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Messages - TordelBack

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Film & TV / Re: Last movie watched...
« on: Today at 11:06:41 pm »
You'll get me started on THE RIGHT STUFF next...

We've been cursing ourselves that we didn't preface the visit to First Man with a re-watch of The Right Stuff, if only to keep the emergent trilogy in order.  If I'm remembering rightly, TRS ends with Cooper on the last Mercury launch, so it should dovetail perfectly with Armstrong signing up for Gemini, just as Apollo 13 kicks off with the Tranquility landing.  Gus Grissom plays a distant second fiddle to Ed White (as Armstrong's neighbour and friend) in Last Man, so it would have been nice to see him in the spotlight beforehand.

That's next weekend's family movie night sorted anyway!

Film & TV / Re: Last movie watched...
« on: Today at 09:10:17 pm »
I remember tears welling up in my eyes when the Apollo rocket lifted off when I saw it in the cinema.

Same here,  but then any indirect contact with the relics of Vostok,  Mercury,  Gemini, Voskhod and Apollo leave me in a state. I was only half kidding last week when I compared First Man to Passion of the Christ: if there's a scrap of religious sentiment left in me, it is fully focused on the seraphim and cherubim of the first astronauts.  And their modern prophet Chris Hadfield,  'natch.

Film & TV / Re: Doctor Who Series 11 Discussion
« on: Today at 02:50:54 pm »
I had a goo (obviously, it distracts me from imminent economic,  political,  environmental and nuclear doom), and it's more funny than aggravating. A hive mind of the ignorant, fearful and oh-so entitled, running in circles yapping away happily. Just keep telling yourself that pointing this out will only alienate them further,  "othering" goes both ways and we have to find common ground on which to negotiate our better shared future.

Or to put it another way,  small-minded whiny racists hate being called on it.

Mind you, the review the comments are appended to isn't much better, what I could see of it: 2/5 "poorly executed". I know it's the place of critics of criticise aithout the qualifications to back it up, but I would still love to see their idea of "well executed" family telly. It's not an unblemished masterpiece, but "poor" it is not.

Another fave that appears all over the place: "all that's missing is someone with a disability". Obviously paying close attention,  these eagle-eyed guardians of quality telly like what we useta have.

Film & TV / Re: Doctor Who Series 11 Discussion
« on: Today at 01:53:31 pm »
"Why don't the PC Brigade create their own characters?". That's my new favourite. Ah yes,  the Doctor: stamping on the oppressed, championing inequality and generally not getting involved in local politics since 1963. What's that you Daleks, you want to turn Londoners into your Robomen and use them to run slave gangs digging for the Eath's core? Why carry on old chaps,  musn't rock the boat with this PC nonsense, humans should know their place: soon you won't even be able to exterminate an inferior race without some SJW busybody foiling you.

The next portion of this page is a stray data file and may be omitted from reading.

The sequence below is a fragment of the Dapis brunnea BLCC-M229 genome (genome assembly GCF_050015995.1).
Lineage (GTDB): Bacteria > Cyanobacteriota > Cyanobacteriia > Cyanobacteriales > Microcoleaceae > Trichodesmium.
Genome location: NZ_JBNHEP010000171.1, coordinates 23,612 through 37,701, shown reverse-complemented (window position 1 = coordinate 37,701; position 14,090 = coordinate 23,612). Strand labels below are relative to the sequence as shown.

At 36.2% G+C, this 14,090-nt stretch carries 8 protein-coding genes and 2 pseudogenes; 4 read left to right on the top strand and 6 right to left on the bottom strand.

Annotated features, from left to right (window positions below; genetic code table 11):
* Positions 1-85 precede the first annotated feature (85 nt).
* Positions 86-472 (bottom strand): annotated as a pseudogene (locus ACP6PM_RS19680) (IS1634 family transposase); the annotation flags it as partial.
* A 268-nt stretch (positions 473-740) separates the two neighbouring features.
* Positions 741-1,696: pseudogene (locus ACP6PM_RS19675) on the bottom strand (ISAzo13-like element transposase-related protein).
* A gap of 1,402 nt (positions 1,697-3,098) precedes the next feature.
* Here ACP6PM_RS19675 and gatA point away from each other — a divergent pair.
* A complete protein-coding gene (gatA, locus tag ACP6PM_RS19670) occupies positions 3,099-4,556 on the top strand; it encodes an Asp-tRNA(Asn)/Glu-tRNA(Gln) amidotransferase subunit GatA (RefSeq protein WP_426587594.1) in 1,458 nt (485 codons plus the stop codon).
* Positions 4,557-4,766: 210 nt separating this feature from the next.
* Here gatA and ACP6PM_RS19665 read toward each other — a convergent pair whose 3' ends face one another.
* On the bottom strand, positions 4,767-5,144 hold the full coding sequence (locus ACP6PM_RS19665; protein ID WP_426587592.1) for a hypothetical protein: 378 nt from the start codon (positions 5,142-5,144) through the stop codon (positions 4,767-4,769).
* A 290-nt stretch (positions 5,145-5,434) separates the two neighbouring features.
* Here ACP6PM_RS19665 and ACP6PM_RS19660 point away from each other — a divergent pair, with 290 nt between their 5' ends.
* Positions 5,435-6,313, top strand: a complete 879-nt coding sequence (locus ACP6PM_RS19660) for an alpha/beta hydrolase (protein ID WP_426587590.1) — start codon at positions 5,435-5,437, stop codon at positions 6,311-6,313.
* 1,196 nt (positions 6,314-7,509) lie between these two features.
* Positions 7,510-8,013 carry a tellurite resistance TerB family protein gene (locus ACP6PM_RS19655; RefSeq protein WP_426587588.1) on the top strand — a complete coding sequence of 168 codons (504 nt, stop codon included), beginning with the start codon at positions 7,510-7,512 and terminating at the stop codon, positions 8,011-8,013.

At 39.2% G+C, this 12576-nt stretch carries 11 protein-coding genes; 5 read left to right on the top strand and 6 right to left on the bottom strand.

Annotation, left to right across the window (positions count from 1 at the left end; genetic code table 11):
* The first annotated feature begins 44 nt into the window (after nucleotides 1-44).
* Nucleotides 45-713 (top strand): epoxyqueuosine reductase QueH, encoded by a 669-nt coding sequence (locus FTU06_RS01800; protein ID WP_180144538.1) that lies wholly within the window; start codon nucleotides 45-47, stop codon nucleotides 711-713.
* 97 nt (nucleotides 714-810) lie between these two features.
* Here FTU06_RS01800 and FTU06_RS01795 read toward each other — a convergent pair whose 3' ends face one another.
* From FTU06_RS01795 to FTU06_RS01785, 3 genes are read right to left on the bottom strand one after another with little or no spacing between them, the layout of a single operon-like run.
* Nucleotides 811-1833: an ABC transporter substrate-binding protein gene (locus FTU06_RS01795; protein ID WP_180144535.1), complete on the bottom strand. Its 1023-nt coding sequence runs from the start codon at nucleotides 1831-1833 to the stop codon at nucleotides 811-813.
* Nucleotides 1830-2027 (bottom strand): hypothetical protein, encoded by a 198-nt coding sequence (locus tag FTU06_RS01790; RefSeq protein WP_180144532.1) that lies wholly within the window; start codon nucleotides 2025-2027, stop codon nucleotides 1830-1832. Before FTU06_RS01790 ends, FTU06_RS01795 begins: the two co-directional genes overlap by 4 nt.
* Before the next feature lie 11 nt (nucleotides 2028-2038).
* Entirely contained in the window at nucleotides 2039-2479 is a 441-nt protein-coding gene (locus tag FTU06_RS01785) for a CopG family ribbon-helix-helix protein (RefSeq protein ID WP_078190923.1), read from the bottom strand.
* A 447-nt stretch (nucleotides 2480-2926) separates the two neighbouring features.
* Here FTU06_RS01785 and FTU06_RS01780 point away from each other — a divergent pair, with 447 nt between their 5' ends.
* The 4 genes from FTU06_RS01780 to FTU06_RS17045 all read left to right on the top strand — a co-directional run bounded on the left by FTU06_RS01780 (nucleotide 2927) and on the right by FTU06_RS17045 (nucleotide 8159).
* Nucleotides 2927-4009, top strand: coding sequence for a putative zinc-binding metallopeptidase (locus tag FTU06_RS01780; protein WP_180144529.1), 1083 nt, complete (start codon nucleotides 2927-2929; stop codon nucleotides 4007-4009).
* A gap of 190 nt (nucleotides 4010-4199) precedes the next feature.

Film & TV / Re: Doctor Who Series 11 Discussion
« on: Today at 12:04:00 pm »
Yes,  "this wasn't Dr Who" is a fascinating reaction from anyone who actually watched the episode and has ever watched Dr Who. Whether you liked it or not, this was absolutely Dr Who.

However, I think I'll reserve my open-mouthed awe for the many,  many commentators who were annoyed by the depiction of white Alabama residents as "moustache twirling villains". People who contributed to or just acquiesced to the twisted world of segregation may well have been complex well-meaning individuals living in a bizarre context (#notallracists)  but that's not how history,  or dramatic family telly, are ever going to depict them. Tough luck, and best heed that lesson fellas.

No, wait,  it's the commentators who wanted to explain to Ryan why he (and by extension all black males) was stopped more often than his mates: they're my favourite. Luckily history is coming for them too.

Film & TV / Re: Last movie watched...
« on: Today at 11:40:56 am »
Apollo 13. Watched as a sequel to the superb First Man, this holds up really well. Very different in visual style,  and eschewing any sense of the internal lives of the characters, it nonetheless engages you fully in their plight, and the Earthbound hubbub surrounding it.  The zero-G scenes remain spectacular, and the on-board scenes in general are fantastic - unfortunately they sometimes feel like they're not really in the same movie as the external and earthside shots.

I've been a big fan of Paxton since Weird Science, and he was seldom better than his understated Freddo Haise. The Mission Control scenes feel a bit stagey and gung-ho, with lots of swelling music and carved-from-Apple-Pie Ed Harris intensity, but their incredible achievements carry you through that, and at least the determination of Gary Sinise's lucky/unlucky Mattingly is solidly believable.  Hanks and Bacon are Hanks and Bacon,  no more no less,  but that's fine,  and Kathleen Quinlan gives a far more balanced performance than I remembered.

Surprise hit in our house was Ma Howard (Jean Speegle) as Ma Lovell - her brilliant interactions with Armstrong and Aldrin,  and her killer throat-lumpening line "If they could get a washing machine to fly, my Jimmy could land it" just about steal the show. Talented family,  those Howards.

Film & TV / Re: Doctor Who Series 11 Discussion
« on: Today at 06:59:44 am »
What struck me most strongly about the episode was the way the initial scenes could so easily have been read as a fantasy situation where a baddie had already changed recent history into one where bus drivers carried guns, Rosa was cowed into getting off the bus, and arseholes punched black guys in the street for returning lost gloves. The revelation that this was our regular timeline, and as Taryn said upthread, it was the worst place the TARDIS had ever landed... well, despite every awareness of the history of the Civil Rights movement, that still managed to be a punch to the gut.  You can read about lynchings, disenfranchisement and separate bathrooms in the Pentagon, but seeing these everyday petty outrages happen to our own contemporary characters in mundane settings (bus, diner, motel) can somehow seem more real.